IMPORTANT MESSAGE: CONSTRUCTION AT LA SENTINEL OFFICE: Due to unforeseen construction work, our office is temporarily closed. We are operating business off site and still accepting ads and classified ads. View Company Directory.
Director Spike Lee has a couple days remaining in his Kickstarter campaign and has already reached his goal of $1.25 million.
He originally launched his campaign on July 21 to raise money for an upcoming film he describes as a “psychological bloody thriller” about humans who are addicted to blood.
The campaign has brought in more than 5,400 donors and raised $1,304,000.
After announcing his Kickstarter campaign, Lee received a lot of criticism from the media. While making his press rounds, Lee stopped by Bloomberg TV’s “Street Smart” and engaged in an heated debate regarding the campaign.
“I needed to go to Kickstarter to get this film made because this is not necessarily a Hollywood film, Lee said. “It’s more like an independent film.”
He added that he doesn’t see others in the industry, like Martin Scorsese, Steven Spielberg or Clint Eastwood, following in his footsteps and turning to Kickstarter to fund their future films.
“Anybody could do this, but Steven Spielberg,” Lee said. “Spielberg, Clint Eastwood, Scorsese, they don’t have to do that.” Why? “Because they don’t have to do it,” he said. “They’re great filmmakers and they’re beloved by the studios.”
Lee’s next film, which is scheduled to hit theaters in October, will be his remake of “Oldboy,” the 2003 Korean thriller. EURWEB
More About ‘Life, Love, Soul’
Writer/director Noel Calloway knows all about life’s hard knocks. Born and raised in Harlem with an absentee father, Calloway found himself in foster care when both parents were incarcerated. Despite a difficult childhood, Calloway flipped the script against the odds, but today is a successful filmmaker. He uses real-life experiences to tell the story of a fatherless son in his debut film, “Life, Love, Soul.”
Through Calloway’s camera lens, he tackles the father factor of a fatherless son that especially plagues the African American community. The award-winning indie tells the story of a young man estranged from his father and forced to re-connect when tragedy strikes home. As the emotional tale unfolds, “Life, Love, Soul” tugs at feelings of abandonment, resentment, and loss in a story of a son left behind.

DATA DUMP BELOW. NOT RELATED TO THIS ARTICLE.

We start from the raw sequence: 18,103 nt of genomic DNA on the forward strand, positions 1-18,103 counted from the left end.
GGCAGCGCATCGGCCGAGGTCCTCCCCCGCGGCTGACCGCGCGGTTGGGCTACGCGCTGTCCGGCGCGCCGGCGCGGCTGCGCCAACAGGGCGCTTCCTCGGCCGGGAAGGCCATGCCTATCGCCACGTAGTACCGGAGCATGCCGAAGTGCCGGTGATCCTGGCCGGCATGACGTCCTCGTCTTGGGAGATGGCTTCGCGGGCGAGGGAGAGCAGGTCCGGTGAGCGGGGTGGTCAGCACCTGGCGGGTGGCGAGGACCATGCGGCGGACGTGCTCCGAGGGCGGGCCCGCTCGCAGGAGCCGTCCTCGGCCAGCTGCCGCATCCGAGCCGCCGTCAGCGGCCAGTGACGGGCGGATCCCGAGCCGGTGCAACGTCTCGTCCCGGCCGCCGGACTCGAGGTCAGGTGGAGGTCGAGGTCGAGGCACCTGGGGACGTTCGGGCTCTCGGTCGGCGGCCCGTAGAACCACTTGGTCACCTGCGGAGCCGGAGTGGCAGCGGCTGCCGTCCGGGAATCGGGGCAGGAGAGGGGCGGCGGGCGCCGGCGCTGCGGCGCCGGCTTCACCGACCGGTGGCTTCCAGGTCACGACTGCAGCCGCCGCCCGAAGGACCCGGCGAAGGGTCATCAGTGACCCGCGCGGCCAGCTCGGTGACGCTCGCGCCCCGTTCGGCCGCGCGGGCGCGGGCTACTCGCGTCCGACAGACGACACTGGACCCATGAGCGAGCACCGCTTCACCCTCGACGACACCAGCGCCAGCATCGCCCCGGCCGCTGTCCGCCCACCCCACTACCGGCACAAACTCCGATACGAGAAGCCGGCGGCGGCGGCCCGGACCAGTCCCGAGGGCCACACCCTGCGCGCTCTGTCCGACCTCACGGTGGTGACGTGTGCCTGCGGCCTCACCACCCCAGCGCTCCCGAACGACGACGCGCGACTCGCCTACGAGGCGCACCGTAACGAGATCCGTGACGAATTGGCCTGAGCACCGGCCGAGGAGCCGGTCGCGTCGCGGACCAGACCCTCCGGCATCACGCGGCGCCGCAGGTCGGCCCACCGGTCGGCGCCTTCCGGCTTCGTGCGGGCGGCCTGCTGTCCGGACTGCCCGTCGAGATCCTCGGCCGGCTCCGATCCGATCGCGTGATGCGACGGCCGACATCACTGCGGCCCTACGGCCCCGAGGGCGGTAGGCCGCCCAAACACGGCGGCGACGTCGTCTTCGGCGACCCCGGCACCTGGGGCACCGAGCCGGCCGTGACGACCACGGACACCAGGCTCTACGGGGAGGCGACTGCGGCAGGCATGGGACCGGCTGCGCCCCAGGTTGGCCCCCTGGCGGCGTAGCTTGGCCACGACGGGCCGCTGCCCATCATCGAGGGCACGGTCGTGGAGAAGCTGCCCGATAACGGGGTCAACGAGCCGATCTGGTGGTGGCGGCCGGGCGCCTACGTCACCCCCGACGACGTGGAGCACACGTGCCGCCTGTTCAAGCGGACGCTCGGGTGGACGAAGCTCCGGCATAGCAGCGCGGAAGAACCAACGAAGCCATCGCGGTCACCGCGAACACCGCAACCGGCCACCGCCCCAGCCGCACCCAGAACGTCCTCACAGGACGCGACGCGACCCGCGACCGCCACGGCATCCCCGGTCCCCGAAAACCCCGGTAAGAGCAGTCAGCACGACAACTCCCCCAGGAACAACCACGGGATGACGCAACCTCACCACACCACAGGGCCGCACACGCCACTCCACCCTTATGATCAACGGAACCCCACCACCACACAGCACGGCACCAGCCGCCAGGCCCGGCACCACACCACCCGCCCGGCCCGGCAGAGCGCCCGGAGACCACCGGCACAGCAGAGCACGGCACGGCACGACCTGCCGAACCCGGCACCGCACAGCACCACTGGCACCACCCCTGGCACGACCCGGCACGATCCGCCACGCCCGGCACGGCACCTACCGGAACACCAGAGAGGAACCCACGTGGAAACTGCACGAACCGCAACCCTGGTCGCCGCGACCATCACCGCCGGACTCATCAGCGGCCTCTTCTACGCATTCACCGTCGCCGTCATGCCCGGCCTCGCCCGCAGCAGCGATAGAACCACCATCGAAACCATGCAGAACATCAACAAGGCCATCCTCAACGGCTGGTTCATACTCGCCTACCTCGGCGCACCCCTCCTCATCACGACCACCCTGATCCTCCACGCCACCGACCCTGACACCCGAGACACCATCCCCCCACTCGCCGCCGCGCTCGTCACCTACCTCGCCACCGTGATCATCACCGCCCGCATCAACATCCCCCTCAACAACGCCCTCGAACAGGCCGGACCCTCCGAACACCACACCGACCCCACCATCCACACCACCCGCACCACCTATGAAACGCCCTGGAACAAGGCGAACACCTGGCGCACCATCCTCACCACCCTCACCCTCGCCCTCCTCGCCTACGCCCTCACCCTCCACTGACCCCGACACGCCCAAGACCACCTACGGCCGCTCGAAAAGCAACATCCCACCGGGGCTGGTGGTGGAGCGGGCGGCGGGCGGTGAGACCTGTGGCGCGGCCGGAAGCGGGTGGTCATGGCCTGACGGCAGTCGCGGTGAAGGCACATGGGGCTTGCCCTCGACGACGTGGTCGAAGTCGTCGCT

At a time when the country is talking about the plight of young, black men, “Life, Love, Soul” enters the conversation with an ensemble cast, including Chad Coleman (“The Walking Dead” and “The Wire”), Jamie Hector ( “Night Catches Us” and “The Wire”), Terri J Vaughn (“Meet The Browns”), Tami Roman (“Basketball Wives”), plus Grammy-winning singer/songwriter Valerie Simpson (of Ashford and Simpson) in her acting debut and newcomer Robbie Tate-Brickle.
“Life, Love, Soul” is a tragedy-to-triumph story of a young man who loses everything, but rebounds to become the man everyone in his life can be proud of. On August 8, “Life, Love, Soul” was selected as the opening film for the first annual Fatherhood Image Film Festival in New York.
“Life, Love, Soul” is the winner of the Audience Award
at the 2011 Urban World Film Festival. Benny Pough and Allen West serve as the executive producers on the film along with producers Noel Calloway, Dedra N. Tate, Yandy Smith and Devon O Reagan.